In wake of tragic Buxton fire, a community rallies

By on January 20, 2021

The physical damage of the fire will be erased before the human toll. (Photo credit: Kip Tabb)

There may never be an answer to what caused the fire in Buxton last October that took four lives.

“I know that this is really not what anyone wants to hear, and it’s hard for us as part of the investigation team not to be able to have definitive answers,” Steve Kovacs, Dare County Fire Marshall said in an email to the Voice. “The incident, no doubt, will have lasting effects on our community and responders for a long time to come.  Having answers helps in the healing process but unfortunately in this incident, we truly don’t have any answers.  From the public side, the investigation is basically closed, and the cause is going to be an undetermined fire.”

The charred studs reaching to the sky are all that remain of the building in the residential complex in Buxton that was consumed by fire on October 23. There is a small pickup truck, the paint burned off the body, windowless, in front of where it once stood. A chain link fence surrounds the scene and there are four crosses with the names of the victims of the fire.

The walls of the buildings that flank the fire are charred and blackened and, according to Kovacs, it’s still not clear if the structures are safe. “They are being evaluated by the insurance company to see if they are structurally sound and what could be done with them.  I haven’t heard one way or the other,” he wrote.

The damage to the buildings will, over time, be repaired or the buildings will be demolished, and the physical evidence of the tragedy will no longer be apparent.

The human cost, though, will linger.

Coast Guardsman Harry Ramsey, who was on Guam at the time of the fire, lost his wife, Katrina and two of his daughters in the blaze. For the Coast Guard, which is the smallest branch of the service, the loss has been difficult.

“Our team here at Station Hatteras continues to grieve…The Coast Guard personnel throughout the entire region took this tragedy to heart,” Senior Chief John Matuska, Officer in Charge at Station Hatteras Inlet, said. “It’s been difficult, but each person has managed in their own way.”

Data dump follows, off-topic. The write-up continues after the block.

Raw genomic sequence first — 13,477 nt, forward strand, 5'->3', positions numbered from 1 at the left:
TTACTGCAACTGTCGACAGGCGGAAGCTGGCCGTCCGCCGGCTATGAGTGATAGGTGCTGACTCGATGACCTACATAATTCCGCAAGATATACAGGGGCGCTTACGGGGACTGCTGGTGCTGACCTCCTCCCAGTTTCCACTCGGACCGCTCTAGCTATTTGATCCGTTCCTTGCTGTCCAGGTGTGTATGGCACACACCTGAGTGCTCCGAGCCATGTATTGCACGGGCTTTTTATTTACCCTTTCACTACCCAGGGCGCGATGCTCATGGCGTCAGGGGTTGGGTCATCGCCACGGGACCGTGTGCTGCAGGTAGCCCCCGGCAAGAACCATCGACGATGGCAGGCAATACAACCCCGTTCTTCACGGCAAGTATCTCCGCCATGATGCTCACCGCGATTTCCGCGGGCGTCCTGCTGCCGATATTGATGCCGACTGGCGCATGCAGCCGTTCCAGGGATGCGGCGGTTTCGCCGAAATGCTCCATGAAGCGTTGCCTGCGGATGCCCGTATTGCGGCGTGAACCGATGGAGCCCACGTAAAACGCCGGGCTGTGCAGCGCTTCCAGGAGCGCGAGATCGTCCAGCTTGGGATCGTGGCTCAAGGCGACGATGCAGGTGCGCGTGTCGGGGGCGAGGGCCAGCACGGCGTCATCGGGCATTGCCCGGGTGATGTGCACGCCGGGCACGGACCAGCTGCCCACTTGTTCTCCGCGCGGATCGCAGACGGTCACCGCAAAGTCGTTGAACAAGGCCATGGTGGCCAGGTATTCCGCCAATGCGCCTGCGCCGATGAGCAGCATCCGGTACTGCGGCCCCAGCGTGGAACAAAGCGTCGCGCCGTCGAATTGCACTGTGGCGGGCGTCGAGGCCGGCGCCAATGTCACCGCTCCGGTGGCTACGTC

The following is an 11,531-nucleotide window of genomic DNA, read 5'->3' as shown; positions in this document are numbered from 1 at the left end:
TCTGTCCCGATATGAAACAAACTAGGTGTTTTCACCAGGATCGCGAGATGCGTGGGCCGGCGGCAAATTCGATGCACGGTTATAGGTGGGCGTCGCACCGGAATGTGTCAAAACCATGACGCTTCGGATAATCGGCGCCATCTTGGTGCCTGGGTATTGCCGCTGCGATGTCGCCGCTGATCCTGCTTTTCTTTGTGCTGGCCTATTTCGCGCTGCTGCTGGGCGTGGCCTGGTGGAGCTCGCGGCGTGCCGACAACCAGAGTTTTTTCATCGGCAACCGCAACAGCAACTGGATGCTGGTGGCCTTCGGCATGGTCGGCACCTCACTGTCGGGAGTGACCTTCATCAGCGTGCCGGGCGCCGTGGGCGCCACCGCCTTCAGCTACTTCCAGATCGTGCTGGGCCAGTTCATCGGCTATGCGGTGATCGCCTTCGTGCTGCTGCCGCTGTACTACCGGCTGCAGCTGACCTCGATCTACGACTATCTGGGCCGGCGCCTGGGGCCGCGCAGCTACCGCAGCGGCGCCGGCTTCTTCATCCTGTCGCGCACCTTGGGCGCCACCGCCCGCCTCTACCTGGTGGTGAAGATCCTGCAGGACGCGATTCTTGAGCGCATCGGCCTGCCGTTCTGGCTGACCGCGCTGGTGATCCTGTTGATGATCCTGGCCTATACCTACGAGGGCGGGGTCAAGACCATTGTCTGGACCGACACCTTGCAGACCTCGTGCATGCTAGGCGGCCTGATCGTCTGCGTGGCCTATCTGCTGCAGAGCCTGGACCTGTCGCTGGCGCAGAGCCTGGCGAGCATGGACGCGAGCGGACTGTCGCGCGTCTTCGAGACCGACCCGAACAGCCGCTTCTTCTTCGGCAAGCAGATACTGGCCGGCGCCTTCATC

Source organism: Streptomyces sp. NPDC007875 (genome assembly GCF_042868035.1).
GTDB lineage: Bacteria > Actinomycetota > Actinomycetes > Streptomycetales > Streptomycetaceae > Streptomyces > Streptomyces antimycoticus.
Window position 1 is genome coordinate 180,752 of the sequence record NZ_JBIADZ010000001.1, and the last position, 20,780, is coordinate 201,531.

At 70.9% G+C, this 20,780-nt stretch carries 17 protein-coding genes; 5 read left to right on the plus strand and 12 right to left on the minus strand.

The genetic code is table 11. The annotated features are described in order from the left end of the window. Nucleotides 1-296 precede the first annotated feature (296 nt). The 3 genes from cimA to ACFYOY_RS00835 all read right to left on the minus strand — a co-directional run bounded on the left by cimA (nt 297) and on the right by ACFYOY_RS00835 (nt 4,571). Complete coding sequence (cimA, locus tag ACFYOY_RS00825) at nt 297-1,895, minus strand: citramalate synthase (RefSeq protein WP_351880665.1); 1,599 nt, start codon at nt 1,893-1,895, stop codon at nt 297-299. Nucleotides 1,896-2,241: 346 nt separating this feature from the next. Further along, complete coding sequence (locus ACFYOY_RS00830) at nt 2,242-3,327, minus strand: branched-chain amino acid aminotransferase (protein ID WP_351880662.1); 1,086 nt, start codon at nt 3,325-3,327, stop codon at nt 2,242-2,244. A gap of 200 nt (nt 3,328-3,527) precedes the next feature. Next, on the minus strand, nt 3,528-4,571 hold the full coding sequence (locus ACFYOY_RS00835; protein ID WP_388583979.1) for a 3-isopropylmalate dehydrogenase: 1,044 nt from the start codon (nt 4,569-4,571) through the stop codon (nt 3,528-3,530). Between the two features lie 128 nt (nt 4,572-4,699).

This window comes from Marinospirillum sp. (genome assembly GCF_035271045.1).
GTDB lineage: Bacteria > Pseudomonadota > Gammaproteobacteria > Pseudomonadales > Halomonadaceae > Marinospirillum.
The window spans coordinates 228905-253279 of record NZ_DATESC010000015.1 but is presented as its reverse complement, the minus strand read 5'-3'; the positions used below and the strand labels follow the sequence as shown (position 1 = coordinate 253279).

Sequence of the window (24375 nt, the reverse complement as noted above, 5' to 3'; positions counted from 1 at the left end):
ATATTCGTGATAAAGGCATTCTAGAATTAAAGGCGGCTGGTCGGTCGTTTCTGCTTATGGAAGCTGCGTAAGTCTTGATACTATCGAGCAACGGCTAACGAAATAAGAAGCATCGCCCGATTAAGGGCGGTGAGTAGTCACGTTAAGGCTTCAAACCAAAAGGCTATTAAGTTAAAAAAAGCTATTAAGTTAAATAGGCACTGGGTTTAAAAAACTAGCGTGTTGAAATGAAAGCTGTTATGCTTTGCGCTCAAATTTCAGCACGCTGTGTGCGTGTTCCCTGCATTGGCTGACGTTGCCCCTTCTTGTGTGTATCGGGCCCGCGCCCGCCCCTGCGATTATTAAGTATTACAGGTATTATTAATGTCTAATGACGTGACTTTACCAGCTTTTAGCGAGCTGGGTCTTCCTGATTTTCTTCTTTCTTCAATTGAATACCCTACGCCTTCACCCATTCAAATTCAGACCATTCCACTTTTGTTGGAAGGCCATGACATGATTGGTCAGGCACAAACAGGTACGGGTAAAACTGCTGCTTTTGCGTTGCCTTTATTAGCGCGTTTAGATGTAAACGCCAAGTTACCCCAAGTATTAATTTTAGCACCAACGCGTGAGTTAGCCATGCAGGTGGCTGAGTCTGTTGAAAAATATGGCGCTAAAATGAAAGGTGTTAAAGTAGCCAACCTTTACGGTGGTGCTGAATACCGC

“The support of the local communities, Coast Guard units, and service resources has been outstanding,” he added.

After the fire, donations poured into the Cape Hatteras United Methodist Men (CHUMM) and four separate Gofundme pages. Total donations to date are almost $245,000.

“It surprised us all as to how [generous] the response was. It reminded me of one of the major storms. The amount we raised was almost as much as we would have gotten for Hurricane Dorian,” Dennis Carroll, Director of CHUMM, said.

The funds that CHUMM has raised have been distributed based on the recommendations of the Dare County Department of Health and Human Services.

For Leigh Brinkley, Family Services Supervisor for Hatteras Island, who worked with CHUMM, the outpouring of support is something she has witnessed before when local tragedies occur.

“I am not surprised at all.  We live in an extremely generous community,” she told the Voice in an email. “We see it time and time again, when something tragic happens, whether it is a family with a medical event, a hurricane or major weather event, or a devastating fire such as the one in Buxton, our community pulls together.  It is truly one of the reasons I am most proud to live and work in Dare County.”

The financial contributions and support from the community and local government are helping to put lives back together.  Brinkley said that aside from the half dozen households directly physically affected by the blaze, other families moved out of the complex in the wake of the traumatizing tragedy.

The families displaced by the fire are in housing for the time being, although they may have to move again soon.  “Most of the families are in 3–6-month rentals and are still looking for permanent housing,” she wrote.

The Buxton complex has traditionally been used for housing Coast Guard families. In some cases, the Coast Guard is helping to find them a new post.

“One or two of the USCG families have been or are in the process of being relocated to other stations for various reasons,” Brinkley added.

Tim Quigley lost his wife Sarah in the fire. Quigley had to jump from a second story window during the blaze and spent days in an ICU in a Virginia hospital treating multiple broken bones and smoke inhalation.

A December 13 Facebook post on his personal page written for him, reported that he was home with his children and cat and, “…he is making good progress with his recovery.”

There are a number of children who are part of the healing process, and for them it may be even more difficult to recover. One of the Gofundme page managers noted that they had lost friends, playmates and people they cared about and loved, and that it was important to be careful as they healed.

Also in answering a question about how the families were doing, there was a note of hope.

“The response they have received from Hatteras, Dare County, the Outer Banks community and well beyond has made them feel very supported,” the page manager wrote.







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